Woman who left Stamford Hill suffered 'campaign of harassment', court says

Judge awards Miriam Kliers £290,000 share of her former home


The ex-husband of a woman who left her Strictly Orthodox community has been ordered to pay her £290,000 after a protracted dispute over their house in Stamford Hill.

The High Court said that Miriam Kliers, as well as her fiancé, had suffered “considerable and quite unacceptable abuse” from the Chasidic community, leading them to leave London and move to York.

She was diagnosed with post-traumatic stress disorder in 2018 as a result of the “campaign of harassment” against her, her estrangement from her four children and legal battles with her former husband.

Since their separation, the ex-husband, Shlomo Kliers, has received more than a million pounds in loans and donations from the community to support him. 

The couple, who belonged to the Slonim Chasidic community, split in 2012 after 17 years of marriage and although Ms Kliers received a get in 2013, they were not civilly divorced until five years later. During that time, Mr Kliers remarried in a Jewish ceremony.

In 2004, they bought a property in Kyverdale Road which cost £418,000 but is now valued at £1,130,000. But the house was put in the name of Ms Kliers’s brother Mordechai Schmerler to obtain a mortgage and enable the couple to fraudulently claim housing benefits from Hackney Council.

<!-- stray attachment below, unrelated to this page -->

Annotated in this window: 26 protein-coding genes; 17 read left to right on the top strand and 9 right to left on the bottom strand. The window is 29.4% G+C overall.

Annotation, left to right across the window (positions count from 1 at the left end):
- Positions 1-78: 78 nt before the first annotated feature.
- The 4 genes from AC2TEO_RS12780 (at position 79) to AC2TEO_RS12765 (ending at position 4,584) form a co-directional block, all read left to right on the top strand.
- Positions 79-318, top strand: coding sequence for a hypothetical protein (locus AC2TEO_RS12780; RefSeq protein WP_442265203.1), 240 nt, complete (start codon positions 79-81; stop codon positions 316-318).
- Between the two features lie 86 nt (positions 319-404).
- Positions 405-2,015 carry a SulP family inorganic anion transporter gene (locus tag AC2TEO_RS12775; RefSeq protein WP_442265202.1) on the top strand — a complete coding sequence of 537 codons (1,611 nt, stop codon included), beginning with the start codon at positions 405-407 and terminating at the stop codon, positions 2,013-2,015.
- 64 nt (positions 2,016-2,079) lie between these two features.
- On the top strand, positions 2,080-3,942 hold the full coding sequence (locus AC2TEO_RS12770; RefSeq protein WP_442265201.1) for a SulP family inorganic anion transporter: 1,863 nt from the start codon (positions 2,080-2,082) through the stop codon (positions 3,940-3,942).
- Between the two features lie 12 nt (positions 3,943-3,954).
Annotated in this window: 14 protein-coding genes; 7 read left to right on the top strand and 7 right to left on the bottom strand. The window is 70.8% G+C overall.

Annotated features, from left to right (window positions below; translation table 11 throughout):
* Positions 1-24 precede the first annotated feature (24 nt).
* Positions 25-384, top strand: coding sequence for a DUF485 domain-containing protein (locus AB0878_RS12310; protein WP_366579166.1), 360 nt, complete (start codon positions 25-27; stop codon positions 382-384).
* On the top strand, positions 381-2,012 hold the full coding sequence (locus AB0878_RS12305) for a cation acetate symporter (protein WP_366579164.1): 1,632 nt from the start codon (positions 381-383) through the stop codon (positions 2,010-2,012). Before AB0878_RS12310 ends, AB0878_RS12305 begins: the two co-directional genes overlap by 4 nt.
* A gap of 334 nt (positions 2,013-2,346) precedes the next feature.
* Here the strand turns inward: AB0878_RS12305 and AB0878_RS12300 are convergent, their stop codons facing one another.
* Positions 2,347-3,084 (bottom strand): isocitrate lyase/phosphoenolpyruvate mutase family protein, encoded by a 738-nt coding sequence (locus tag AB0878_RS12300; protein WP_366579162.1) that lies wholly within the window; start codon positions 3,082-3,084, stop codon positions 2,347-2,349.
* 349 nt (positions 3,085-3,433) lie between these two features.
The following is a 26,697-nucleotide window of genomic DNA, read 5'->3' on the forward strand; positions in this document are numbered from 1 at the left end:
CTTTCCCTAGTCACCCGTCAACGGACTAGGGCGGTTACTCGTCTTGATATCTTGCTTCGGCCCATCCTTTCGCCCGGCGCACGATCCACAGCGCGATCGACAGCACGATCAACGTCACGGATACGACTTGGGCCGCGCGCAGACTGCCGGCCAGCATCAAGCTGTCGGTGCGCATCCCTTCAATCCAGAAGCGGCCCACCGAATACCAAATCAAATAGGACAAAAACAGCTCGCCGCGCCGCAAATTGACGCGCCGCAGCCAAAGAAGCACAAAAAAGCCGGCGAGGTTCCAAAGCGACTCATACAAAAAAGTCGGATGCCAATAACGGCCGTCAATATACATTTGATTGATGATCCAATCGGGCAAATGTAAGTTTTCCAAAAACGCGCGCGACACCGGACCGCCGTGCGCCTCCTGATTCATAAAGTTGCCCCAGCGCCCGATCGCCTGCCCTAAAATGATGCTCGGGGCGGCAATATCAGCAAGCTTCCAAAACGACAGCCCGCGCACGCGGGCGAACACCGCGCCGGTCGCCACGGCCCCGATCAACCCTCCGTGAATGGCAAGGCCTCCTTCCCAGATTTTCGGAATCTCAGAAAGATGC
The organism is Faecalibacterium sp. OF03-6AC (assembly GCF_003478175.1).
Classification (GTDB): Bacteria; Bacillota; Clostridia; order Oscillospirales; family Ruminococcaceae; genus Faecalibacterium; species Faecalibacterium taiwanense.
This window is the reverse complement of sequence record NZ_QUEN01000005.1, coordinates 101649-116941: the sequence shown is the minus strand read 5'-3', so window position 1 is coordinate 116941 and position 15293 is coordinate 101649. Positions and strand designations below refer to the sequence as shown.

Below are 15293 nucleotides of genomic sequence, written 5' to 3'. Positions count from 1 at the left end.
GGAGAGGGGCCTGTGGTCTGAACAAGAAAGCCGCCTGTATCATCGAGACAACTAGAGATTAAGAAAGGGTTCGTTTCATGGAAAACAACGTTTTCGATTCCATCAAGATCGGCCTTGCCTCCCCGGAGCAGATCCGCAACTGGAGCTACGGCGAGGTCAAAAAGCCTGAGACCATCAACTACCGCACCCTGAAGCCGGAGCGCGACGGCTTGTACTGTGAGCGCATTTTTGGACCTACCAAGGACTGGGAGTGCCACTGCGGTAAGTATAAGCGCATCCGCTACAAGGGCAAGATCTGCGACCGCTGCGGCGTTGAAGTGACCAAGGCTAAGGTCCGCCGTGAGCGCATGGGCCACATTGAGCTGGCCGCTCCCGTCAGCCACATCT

Mr Kliers still lives in the property with his two youngest daughters, his second wife, their baby and her two children from a previous marriage.

Deputy Judge Nicholas Cusworth said Mr Kliers had received around £323,000 through loans from the Charedi children’s charity Ezer Leyoldos to pay back Hackney Council for the housing benefit and to HMRC for overpaid tax credits. He also received other loans and payments from the charity, including to cover the cost of court hearings regarding arrangements for their children.

Contributions from the charity and others in the community to help with the debts and various legal proceedings came to at least £1,055,000 and “very possibly considerably more”, Mr Cusworth said in his ruling.

Although Mr Kliers claimed to be earning little more than £10,000 a year from catering work while his outgoings were £36,000, the judge found “on the balance of probabilities” he generated “more income for himself than that which he readily discloses to HMRC.”

Mr Kliers also claimed his brother-in-law Mr Schmerler was paying the interest on the £300,000 mortgage on the house, but “he knows that to be untrue”, the judge said.

Mr Cusworth said it was clear “very significant resources have been and are continuing to be made available to the husband by his local Chasidic community. It may be that a significant element of this is remuneration for the husband, disguised as charity.”

But it was not clear, he said, “whether the funds previously received have in some part been earned by him specifically, but not declared for tax avoidance reasons, or alternatively simply provided as genuine charity.”

Assessing Ms Kliers’s stake in the house, the judge directed her ex-husband to give her £290,000, while his was valued at £512,000. Out of that he owed at least £457,500 to Ezer Yeyoldos, including for the costs of the latest court case.

Irving Lichtman, managing director of Ezer Leyoldos, told the court there was no expectation any of the loan would be called back within six to eight years.

If the house had to be sold, the judge said, Mr Kliers might also get further help from the community.

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